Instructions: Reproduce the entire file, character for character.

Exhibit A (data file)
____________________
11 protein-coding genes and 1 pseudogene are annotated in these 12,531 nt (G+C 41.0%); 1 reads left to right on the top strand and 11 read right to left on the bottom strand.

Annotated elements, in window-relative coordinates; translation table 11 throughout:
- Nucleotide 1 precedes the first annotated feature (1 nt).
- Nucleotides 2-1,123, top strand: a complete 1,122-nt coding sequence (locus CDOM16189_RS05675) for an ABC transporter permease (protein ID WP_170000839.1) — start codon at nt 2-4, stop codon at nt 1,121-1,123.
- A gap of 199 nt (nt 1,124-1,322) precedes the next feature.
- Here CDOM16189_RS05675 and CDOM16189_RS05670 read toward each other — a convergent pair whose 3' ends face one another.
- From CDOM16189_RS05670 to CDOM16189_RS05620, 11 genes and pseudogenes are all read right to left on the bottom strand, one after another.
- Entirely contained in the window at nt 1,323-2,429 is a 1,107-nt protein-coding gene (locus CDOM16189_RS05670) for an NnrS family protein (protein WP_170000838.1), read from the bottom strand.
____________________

11 protein-coding genes and 1 pseudogene are annotated in these 12,531 nt (G+C 41.0%); 1 reads left to right on the top strand and 11 read right to left on the bottom strand.

Annotated elements, in window-relative coordinates; translation table 11 throughout:
- Nucleotide 1 precedes the first annotated feature (1 nt).
- Nucleotides 2-1,123, top strand: a complete 1,122-nt coding sequence (locus CDOM16189_RS05675) for an ABC transporter permease (protein ID WP_170000839.1) — start codon at nt 2-4, stop codon at nt 1,121-1,123.
- A gap of 199 nt (nt 1,124-1,322) precedes the next feature.
- Here CDOM16189_RS05675 and CDOM16189_RS05670 read toward each other — a convergent pair whose 3' ends face one another.
- From CDOM16189_RS05670 to CDOM16189_RS05620, 11 genes and pseudogenes are all read right to left on the bottom strand, one after another.
- Entirely contained in the window at nt 1,323-2,429 is a 1,107-nt protein-coding gene (locus CDOM16189_RS05670) for an NnrS family protein (protein WP_170000838.1), read from the bottom strand.